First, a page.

Deterrence is important. Only three presidents have been impeached, but every president has been constrained by the possibility of impeachment. If presidents were unimpeachable—if they were guaranteed a full four-year term regardless of what offenses they committed while in office—they surely would behave differently from how presidents have actually behaved. But a futile impeachment offers little deterrent effect. Andrew Johnson was much more restrained after his impeachment, but only because his acquittal was so narrow (that is, his impeachment was not futile) and because he had made concessions to secure it. Donald Trump provides a bold contrast. His acquittals were victories for him, showing that the Republican establishment had his back.
Investigation is a smaller part of the impeachment process than it used to be. Generally speaking, oversight of the executive branch is a vital role for Congress. Presidents can and do resist oversight, but impeachment is harder to brush off. Recent impeachments have not exhibited this feature though. Watergate had a massive, bipartisan congressional investigation. By contrast, the investigation underlying the Clinton impeachment was essentially outsourced to Independent Counsel Kenneth Starr, and the Trump impeachments did not feature much new investigation either. Investigation is hard work, and it is hard to convince Congress to do hard work when that work already looks to be futile.
Publicity is the one function of impeachment that futile impeachment actually advances. Being a high-profile, high-stakes affair, impeachment forces people to take notice of the accusations against the president in a way that nothing else can. If the opposition wants to broadcast its condemnation of presidential misdeeds, impeachment is the loudest way they can do that. The problem for advocates of impeachment is that it also provides the president and his defenders with a platform, allowing them to loudly broadcast their counternarratives. This is part of the reason why President Trump’s first impeachment did not prevent him from easily winning renomination in 2020. At this point, Trump is the leading candidate for the Republican nomination in 2024, notwithstanding his second impeachment. Within his own party, impeachment seems to have consolidated support for Trump more than it diminished it. If Trump falters politically and loses that support, it will most likely be for other reasons (the poor showing of the Trumpiest candidates in the midterms, say, or criminal indictments) and not because the unsuccessful impeachments somehow turned Republicans against Trump years after the fact.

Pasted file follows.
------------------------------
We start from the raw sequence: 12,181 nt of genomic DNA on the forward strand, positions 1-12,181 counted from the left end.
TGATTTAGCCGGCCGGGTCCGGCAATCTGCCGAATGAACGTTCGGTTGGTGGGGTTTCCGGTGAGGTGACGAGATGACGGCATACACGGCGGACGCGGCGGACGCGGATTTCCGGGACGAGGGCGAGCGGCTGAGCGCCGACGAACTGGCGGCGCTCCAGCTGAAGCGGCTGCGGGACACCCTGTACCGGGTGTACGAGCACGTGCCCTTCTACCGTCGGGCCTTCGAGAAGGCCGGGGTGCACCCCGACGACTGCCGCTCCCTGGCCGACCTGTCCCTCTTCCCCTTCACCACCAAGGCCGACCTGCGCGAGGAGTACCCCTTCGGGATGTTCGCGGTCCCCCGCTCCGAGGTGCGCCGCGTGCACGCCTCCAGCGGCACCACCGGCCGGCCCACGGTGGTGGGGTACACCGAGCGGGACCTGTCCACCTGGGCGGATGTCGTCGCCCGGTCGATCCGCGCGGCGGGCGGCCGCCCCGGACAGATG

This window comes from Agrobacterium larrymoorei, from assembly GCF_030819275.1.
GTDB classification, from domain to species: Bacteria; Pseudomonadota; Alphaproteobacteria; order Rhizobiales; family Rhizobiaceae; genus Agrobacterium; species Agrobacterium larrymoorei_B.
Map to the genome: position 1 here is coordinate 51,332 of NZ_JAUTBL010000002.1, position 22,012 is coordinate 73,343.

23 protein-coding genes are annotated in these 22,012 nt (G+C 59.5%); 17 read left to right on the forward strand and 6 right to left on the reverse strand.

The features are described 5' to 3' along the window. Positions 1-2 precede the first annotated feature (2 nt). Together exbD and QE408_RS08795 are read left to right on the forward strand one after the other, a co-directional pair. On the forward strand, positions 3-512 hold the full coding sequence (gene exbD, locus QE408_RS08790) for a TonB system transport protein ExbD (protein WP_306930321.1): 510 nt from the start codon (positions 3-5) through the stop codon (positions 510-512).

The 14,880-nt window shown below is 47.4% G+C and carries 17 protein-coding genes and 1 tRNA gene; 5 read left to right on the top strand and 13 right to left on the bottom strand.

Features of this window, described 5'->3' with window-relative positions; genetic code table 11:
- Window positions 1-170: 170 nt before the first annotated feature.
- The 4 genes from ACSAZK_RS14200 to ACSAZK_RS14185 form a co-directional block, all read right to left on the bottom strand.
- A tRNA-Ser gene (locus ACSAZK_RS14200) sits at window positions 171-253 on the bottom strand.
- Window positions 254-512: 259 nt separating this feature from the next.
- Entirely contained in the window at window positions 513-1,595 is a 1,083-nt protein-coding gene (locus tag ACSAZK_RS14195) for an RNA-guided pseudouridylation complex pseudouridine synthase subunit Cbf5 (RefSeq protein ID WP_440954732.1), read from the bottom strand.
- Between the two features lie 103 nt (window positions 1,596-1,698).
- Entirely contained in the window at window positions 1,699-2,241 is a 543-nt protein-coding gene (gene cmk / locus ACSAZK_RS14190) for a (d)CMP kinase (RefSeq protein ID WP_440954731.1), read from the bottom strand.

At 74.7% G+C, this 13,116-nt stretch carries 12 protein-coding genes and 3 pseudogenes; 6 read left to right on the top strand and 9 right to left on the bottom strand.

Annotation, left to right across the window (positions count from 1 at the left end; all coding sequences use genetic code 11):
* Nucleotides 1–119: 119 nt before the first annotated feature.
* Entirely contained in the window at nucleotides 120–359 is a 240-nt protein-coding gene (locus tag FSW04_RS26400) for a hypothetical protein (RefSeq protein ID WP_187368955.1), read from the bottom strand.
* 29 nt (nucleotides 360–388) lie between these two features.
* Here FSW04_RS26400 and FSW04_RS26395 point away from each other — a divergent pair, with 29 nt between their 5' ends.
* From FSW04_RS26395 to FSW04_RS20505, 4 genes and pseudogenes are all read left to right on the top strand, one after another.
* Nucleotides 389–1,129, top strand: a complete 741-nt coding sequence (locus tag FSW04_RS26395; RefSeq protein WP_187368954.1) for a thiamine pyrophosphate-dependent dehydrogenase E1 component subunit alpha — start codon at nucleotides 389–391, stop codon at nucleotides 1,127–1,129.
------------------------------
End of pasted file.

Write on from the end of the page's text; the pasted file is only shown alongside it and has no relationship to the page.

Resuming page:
It is hard, then, to see much value in futile impeachment. If a conviction seems possible, then impeachment can still make sense. But if a conviction is obviously out of reach, then another tack will usually make more sense: censure.
Speaker of the House Nancy Pelosi (D-Calif.) disagrees. After Trump was acquitted for the second time in early 2021, Pelosi was asked about censure and denigrated it as “a little slap on the wrist” that “lets everybody off the hook.” Pelosi was correct that a censure would have had no legal effect (if it had one, censure would be unconstitutional). It simply would have been a resolution expressing the sense of the House and/or the Senate that Trump was worthy of reproach—something that Congress has done against four presidents in the past. Pelosi might have felt that the impeachment, while futile, at least allowed the House to express its disgust with Trump’s conduct in a meaningful way. But when Trump was acquitted in 2021, he did not get even a little slap on the wrist; he got a victory. Censure would have been a defeat.
Importantly, there is good reason to think that censure would have attracted more Republican support than impeachment did. House Republicans like Kevin McCarthy promoted censure after Jan. 6 as an alternative to impeachment. It would have been a much swifter procedure than impeachment was, allowing for the vote to take place before passions had cooled. And as censure would require only a simple majority in the Senate to succeed, it would not have been futile there.
Convicting Trump in his second impeachment trial could have had consequences. Even though he had already left office, the Senate could have voted to disqualify him from future office, a consequence that gave pause even to some Republicans who criticized Trump’s conduct. Censure, being merely symbolic, likely would have given fewer Republicans pause. The only question before members of Congress would have been whether or not they condemned Trump’s actions.
This simplicity allows censure to have a more potent political effect. In the second Trump impeachment, some senators could—and did—straddle a line. They criticized Trump while still voting to acquit him on the basis of technicalities like the definition of high crimes and misdemeanors or the issue of whether Trump could be tried by the Senate after his term had ended. By contrast, some Republicans would have voted to censure Trump and others would have voted against it, but all would have been making it clear where they stood.
By providing a stronger and clearer expression of Republican disapproval, censure would have done more damage to Trump than the failed impeachment did. It would have been a slap in the face, not just a slap on the wrist. The point here is not anything about Trump, per se; the same points would apply to censuring President Biden versus futilely impeaching him. Using censure against any president will often make more sense than pursuing a futile impeachment does.